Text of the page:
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  • I think the celebration had a lot to do with how young the kids were when 9/11 happened, as Demian said. He was the Face of Evil, literally, for that age group. it's cathartic to have that purged

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  • That is part of my point. We have raised a generation to have an irrational fear. These kids are more likely to die from a crazed gunman on campus than by Osama. Here are a few more things that are more likely to kill them than Islamic extremists: car accident, plane accident, swine flu, and drugs. By the media and the citizens fears, Islamic extremists have become far more feared than effective. Not sure this is healthy. Mind you, I'm not saying this was not traumatic, especially for the kids who lived in Manhatten at the time. However, the majority who are celebrating are not from Manhattan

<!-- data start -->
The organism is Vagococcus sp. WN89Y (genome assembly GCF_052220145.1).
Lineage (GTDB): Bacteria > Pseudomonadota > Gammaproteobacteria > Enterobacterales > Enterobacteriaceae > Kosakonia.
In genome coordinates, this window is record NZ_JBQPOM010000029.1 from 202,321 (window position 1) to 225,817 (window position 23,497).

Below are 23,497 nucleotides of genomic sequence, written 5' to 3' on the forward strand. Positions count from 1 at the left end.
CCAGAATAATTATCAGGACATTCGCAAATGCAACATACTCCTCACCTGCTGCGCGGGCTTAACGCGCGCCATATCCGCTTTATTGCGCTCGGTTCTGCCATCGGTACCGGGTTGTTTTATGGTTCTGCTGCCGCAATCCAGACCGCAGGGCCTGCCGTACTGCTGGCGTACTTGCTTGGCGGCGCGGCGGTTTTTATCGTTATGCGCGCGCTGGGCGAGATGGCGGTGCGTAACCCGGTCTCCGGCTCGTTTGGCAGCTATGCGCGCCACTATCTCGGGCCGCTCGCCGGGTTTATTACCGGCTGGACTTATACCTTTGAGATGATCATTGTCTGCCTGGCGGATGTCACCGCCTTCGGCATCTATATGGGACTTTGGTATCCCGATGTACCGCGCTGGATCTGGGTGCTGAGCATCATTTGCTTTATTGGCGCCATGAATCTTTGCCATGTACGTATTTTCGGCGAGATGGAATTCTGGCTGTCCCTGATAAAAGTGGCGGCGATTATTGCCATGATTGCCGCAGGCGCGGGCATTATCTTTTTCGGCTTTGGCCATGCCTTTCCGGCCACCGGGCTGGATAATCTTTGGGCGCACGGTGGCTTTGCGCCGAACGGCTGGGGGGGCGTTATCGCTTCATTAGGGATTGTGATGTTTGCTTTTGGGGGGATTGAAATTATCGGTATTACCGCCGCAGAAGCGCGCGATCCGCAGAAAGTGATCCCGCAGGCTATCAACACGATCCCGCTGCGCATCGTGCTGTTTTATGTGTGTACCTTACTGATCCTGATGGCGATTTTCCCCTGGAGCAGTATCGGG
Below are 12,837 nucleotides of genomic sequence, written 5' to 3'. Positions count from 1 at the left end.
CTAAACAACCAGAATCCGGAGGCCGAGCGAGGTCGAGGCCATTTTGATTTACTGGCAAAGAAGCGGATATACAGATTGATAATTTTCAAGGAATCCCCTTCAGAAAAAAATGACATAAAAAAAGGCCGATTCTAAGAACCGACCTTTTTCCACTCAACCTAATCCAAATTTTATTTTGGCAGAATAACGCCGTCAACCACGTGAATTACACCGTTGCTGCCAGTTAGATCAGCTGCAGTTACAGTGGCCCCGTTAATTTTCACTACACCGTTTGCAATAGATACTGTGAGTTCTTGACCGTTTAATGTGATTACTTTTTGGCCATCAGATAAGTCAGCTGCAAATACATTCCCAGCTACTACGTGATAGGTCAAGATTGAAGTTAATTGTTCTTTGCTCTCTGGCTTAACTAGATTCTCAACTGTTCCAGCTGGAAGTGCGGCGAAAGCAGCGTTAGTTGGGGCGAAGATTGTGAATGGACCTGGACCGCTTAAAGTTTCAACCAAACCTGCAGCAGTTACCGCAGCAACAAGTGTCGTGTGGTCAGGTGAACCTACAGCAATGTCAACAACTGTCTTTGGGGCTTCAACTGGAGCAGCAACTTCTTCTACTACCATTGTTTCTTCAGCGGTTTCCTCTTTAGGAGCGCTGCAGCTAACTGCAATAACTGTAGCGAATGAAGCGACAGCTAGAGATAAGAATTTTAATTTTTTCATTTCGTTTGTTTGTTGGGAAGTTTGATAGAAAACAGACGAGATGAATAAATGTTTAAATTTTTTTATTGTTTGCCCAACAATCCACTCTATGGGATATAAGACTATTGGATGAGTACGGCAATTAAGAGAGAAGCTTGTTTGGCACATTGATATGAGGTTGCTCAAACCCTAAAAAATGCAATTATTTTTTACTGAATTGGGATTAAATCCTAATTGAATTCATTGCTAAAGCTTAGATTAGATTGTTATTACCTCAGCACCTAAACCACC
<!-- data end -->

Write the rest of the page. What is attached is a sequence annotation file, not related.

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  • One more stat for those about to attend college. According to the AMA, one is more likely to sustain permanent injury from joining a frat than being killed by an islamic extremist.

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  • one, two, three. a big round of applause to texan, the college guidance counselor.

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  • Thanks you for the applause. I'd submit however, this is good counsel for all, not just the young